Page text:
Shopping on Thanksgiving sends the wrong message to my children.
A large number of retail stores have announced that they will open on Thanksgiving. I think I read that Kmart plans to stay open for something like 41 hours straight for their Black Friday sales. Really? Seriously? 41 hours?
I won’t be shopping on Thanksgiving. I highly doubt that I’ll go shopping at all over the weekend. I’ve never been a fan of Black Friday sales. Maybe it’s because my first job was in retail? Maybe it’s because I don’t really like shopping? It isn’t because I don’t like saving money and it certainly isn’t because I don’t like buying gifts. I could blame it on not having any money to spend but some years I have had money to spend and still didn’t participate in Black Friday sales (and those were in the days when stores were actually closed on Thanksgiving and didn’t open until Friday morning, you know, after sunrise). But this post isn’t about Black Friday sales on Friday. This post is about shopping on Thanksgiving. It isn’t part of my family’s traditions.
A few weeks ago a friend posted as her Facebook status that she didn’t agree with the “because everyone deserves a day off for family” shopping boycott. At first, I wasn’t sure that I agreed with her. I mean really doesn’t everyone deserve a day off to spend with family? Isn’t that a great reason to NOT shop the Black Friday sales that start on Thanksgiving? Maybe not.
I sat and pondered and read through the comments and had one of those light bulb moments. She had pointed out that many many many people do not, have not and cannot have a day off at Thanksgiving. They deserve to have a day off but they can’t have it. Doctors, emergency responders, police officers, fire fighters, nurses, military personnel, guards and so many more must work. Their jobs are essential. My friend specifically mentioned pastors and restaurant employees.
My mother-in-law is a retired nurse. She’s had to work her fair (unfair?) share of holidays (not just Thanksgiving, but Christmas and other holidays too!) over the years. My aunt is a nurse in a nursing home and provides in home care for some elderly patients. She also always works on Thanksgiving. My daddy worked for the Equipment Division of Public Works (usually for the Street Department). If snow needed to be plowed on Thanksgiving, he would have had to do it.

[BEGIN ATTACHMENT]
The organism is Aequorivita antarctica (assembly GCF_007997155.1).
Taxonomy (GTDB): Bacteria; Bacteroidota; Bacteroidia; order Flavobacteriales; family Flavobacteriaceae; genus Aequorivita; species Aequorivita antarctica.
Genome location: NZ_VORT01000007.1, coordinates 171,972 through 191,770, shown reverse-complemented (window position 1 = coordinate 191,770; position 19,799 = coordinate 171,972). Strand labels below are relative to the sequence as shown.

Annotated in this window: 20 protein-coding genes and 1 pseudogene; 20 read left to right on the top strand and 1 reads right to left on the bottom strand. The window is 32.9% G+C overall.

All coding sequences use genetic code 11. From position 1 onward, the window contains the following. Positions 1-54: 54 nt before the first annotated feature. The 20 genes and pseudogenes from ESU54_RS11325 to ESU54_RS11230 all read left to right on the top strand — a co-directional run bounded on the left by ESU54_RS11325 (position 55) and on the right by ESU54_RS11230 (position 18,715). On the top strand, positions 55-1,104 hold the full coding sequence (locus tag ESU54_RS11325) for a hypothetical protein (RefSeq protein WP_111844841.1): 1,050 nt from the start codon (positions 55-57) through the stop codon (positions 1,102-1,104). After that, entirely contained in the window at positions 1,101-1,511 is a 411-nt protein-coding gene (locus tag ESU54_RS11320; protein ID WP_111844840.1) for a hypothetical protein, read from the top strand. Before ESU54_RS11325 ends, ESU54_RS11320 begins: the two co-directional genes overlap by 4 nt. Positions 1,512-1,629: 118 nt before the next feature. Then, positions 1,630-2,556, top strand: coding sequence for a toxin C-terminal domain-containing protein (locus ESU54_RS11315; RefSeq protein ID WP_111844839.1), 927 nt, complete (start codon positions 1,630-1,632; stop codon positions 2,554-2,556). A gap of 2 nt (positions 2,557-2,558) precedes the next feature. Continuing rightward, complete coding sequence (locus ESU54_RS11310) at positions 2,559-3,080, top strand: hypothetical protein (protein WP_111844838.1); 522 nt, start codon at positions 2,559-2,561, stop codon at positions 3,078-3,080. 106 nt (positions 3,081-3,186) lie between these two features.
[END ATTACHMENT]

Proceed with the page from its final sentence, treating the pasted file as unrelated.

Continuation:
One argument I read pointed out that if you shop on Thanksgiving you are part of the problem. What problem? The problem of keeping those retail employees from having the day off to spend with their families. Another article countered with “if you watch sports or enjoy sports or any kind of entertainment you are also the problem because those players, those concession workers, those coaches and others involved are working in order to entertain you and that messes up their their ability to spend Thanksgiving with their families. The counter point argued if you’re going to not shop because it employees have to work, then you shouldn’t do entertainment (other than board games which by-the-way is what my family does: play board games on Thanksgiving) for the same reason that those employees are also missing out on spending time with family.
I think I agree with the idea of being consistent. I think it’s a valid point. But again, I’m not in a “Black Friday Rage” over people having to work on Thanksgiving. Maybe I was last year or the year before. I won’t say I haven’t heard myself complain about stores being open but this year I realized it’s more. It’s deeper. It hits at the core of why my family celebrates Thanksgiving. We don’t celebrate family. We don’t gather to just spend time with family and watch football. I don’t even like football.
We celebrate Thanksgiving by spending time focusing on the blessings. We contemplate what we have and strive for being content with what we’ve been given. Even the year that my father died. His funeral was on a Monday, the Monday of Thanksgiving week. That had to be the most difficult Thanksgiving I have ever experienced.
Thanksgiving isn’t about the food, the football, or even about having the day off. It’s about being thankful.
For me, though, not shopping on Thanksgiving has little to nothing to do with keeping retail employees from spending time with their families on Thanksgiving. Do they deserve to spend time with their families? Yes, but not anymore so than anybody else who has to work that day. Those other people deserve time off too.
It's not the *working* on Thanksgiving "because it keeps them from their families" that bothers me. The retail stores opening on Thanksgiving bothers me because of the rampant contradiction of being thankful and content with what we have. It's the commercialism and materialism that is promoted with all the special retail sales. There is no reason for retail sales to open on Thanksgiving in order to sell at a "special sale price" items that would and often are sold at the same price the next day. It just promotes greed: "Oh no If I don't stand in line and wait at Stuff-Mart for them to open then I won't get any of x, y, z."
I won't shop on Thanksgiving. I won't do it because I don't like the message that it sends to my children. How can I focus on being grateful for my blessings and then cut dinner short so we can go buy more stuff?